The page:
Despite the public nature of Federal Information Security Management Act cybersecurity requirements, the Office of Personnel Management’s Office of the Chief Information Security Officer failed to supply adequate personnel and documentation for its most recent audit, according to an Office of Inspector General report.

“The annual FISMA reporting metrics are publicly available documents, and are made available to OPM and the OIG at the same time, and are generally covering the same topics every year,” the report said. “It would seem obvious that the OCIO should anticipate the required documentation and interview requests and stage the information in a readily accessible location. This audit is essentially an ‘open book test,’ but, inexplicably, OPM continues to struggle in providing timely documentation and appears to be generally unprepared to respond to routine audit requests.”

According to the report, the OCIO failed to invite proper experts to audit meetings and also failed to brief those that did attend on the topic of the meeting.

The report also criticized OPM for not implementing recommendations from previous audits, a problem which can only compound on itself as time goes on.

“OPM is not making substantial progress in implementing our FISMA recommendations from prior audits,” the report said. “OPM has only closed 34 percent of the FISMA findings issued in the past two years, and we expect the number of new recommendations issued to significantly increase as the FISMA audits continue to evolve and look into new areas of the agency’s technical operations.”

According to the report, the agency cited audit fatigue as a major factor in its inability to complete its mission, and that the audits put a strain on already scarce resources.

“Although we agree that audits can be a strain on resources, we believe that the primary cause of OPM’s ‘audit fatigue’ is the OCIO staff’s inability to maintain complete, detailed, and organized documentation,” the report said. “OPM has not implemented several of the FISMA requirements related to contingency planning, and continues to struggle with maintaining its contingency plans as well as conducting contingency plan tests on a routine basis.”

The OIG recommended that OPM hire a sufficient number of security staff to support agency IT systems. However, the OPM OCIO said that a gap in agency resource priorities versus cybersecurity priorities means that they aren’t able to retain or back fill necessary positions.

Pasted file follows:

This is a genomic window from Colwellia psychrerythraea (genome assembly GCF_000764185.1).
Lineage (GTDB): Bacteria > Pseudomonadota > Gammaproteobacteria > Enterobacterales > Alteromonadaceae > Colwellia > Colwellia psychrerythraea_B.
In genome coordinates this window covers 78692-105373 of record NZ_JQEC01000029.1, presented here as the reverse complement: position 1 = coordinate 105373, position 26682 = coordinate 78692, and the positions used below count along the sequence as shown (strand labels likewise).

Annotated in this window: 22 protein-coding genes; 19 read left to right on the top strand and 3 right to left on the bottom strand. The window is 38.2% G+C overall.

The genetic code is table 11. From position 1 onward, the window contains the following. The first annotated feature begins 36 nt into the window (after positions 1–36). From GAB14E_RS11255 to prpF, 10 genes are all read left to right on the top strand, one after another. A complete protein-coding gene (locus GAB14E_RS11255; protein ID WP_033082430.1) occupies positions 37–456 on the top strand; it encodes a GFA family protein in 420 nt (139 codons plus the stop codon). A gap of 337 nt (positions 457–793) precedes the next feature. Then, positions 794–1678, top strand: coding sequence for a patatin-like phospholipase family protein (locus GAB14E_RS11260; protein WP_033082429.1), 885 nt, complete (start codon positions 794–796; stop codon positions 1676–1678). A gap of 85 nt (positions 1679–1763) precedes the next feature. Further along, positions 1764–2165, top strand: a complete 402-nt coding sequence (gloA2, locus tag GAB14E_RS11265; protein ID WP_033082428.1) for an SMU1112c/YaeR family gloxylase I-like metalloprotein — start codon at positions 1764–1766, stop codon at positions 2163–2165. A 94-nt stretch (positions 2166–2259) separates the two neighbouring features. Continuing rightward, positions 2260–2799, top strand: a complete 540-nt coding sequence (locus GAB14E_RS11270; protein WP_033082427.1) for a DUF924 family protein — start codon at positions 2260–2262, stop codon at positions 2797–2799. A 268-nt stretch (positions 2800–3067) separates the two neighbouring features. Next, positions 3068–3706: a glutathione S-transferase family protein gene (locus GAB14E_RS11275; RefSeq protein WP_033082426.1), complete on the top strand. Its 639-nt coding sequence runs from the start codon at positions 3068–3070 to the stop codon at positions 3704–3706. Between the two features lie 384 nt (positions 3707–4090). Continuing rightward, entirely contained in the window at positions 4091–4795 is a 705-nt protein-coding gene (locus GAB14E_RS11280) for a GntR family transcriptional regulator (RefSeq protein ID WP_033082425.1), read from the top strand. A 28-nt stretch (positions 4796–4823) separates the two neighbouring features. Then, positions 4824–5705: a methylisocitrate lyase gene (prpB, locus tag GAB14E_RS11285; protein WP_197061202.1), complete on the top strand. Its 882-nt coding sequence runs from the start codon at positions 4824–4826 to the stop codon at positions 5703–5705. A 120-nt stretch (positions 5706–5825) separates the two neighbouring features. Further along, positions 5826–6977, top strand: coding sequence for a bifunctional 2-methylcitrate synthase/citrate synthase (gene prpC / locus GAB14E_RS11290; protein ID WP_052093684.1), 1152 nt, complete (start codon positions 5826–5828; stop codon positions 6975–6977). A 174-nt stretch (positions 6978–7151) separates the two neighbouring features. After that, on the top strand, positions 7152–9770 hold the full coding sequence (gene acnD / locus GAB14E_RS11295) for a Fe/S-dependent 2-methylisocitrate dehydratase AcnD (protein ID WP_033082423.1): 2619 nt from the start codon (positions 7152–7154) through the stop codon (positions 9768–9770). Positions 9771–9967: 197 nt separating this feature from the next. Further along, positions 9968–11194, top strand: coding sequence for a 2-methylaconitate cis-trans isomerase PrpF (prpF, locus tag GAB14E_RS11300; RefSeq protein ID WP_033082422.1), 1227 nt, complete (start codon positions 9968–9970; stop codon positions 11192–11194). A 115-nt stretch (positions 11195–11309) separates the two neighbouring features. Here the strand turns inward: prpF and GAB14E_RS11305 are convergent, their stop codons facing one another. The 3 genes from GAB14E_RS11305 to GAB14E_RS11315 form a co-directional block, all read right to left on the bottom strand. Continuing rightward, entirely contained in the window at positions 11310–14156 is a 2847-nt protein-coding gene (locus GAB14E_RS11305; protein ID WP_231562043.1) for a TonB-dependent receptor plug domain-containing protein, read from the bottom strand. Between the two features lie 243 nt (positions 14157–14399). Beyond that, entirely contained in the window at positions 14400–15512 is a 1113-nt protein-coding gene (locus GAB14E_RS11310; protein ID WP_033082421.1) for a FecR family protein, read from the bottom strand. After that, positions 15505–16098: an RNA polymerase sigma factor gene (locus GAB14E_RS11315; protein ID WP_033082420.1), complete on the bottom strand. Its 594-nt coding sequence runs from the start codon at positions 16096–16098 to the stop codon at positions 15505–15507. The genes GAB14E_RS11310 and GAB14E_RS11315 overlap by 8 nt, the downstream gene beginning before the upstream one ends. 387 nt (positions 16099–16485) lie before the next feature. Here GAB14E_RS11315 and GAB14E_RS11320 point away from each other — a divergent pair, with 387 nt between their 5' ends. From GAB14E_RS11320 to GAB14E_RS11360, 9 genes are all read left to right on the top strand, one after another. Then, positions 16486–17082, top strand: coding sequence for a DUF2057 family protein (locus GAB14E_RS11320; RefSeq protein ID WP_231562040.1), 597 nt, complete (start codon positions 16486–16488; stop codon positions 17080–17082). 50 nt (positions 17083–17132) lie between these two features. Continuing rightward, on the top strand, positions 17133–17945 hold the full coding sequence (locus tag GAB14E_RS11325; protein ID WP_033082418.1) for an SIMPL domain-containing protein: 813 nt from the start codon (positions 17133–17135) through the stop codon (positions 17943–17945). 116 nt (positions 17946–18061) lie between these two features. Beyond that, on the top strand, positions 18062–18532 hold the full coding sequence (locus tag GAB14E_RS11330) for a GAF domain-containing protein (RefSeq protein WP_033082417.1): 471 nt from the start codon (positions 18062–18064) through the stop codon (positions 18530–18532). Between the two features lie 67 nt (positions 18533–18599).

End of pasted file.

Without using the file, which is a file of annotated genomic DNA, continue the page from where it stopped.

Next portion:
“OCIO’s resources have been impacted by budgetary uncertainties and the ensuing difficulties in planning and funding hiring actions in upcoming fiscal years,” the OPM OCIO said in the report. “OPM faces challenges in its ability to prioritize cybersecurity positions over other agency hiring decisions.”

However, the report found that current governance of that staff still hampers agency cybersecurity efforts.

“We believe that this centralized security governance structure can be effective. However, the CISO organization continues to struggle in implementing long-standing cybersecurity controls required by FISMA,” the report said. “We believe that OPM’s security governance structure continues to represent a significant deficiency in the agency’s internal controls. While resource limitations certainly impact the effectiveness of OPM’s cybersecurity program, the staff currently in place is not fulfilling its responsibilities that are outlined in OPM policies and required by FISMA.”

Among the biggest problem areas for the agency were information security continuous monitoring and information security governance practices.

“OPM has established many of the policies and procedures surrounding ISCM, but the organization has not completed the implementation and enforcement of the policies,” the report said. “OPM also continues to struggle with conducting a security controls assessment on all of its information systems. This has been an ongoing weakness at OPM for over a decade.”

In fact, the report found that many of OPM’s cybersecurity weaknesses stemmed from a lack of addressing previous review’s recommendations

Of the five maturity levels defined by the 2017 FISMA Reporting Metrics – ad hoc, defined, consistently implemented, managed and measurable, and optimized – the OIG gave OPM an overall ranking of Level 2, or defined, security.

Jessie Bur covers federal IT and management.

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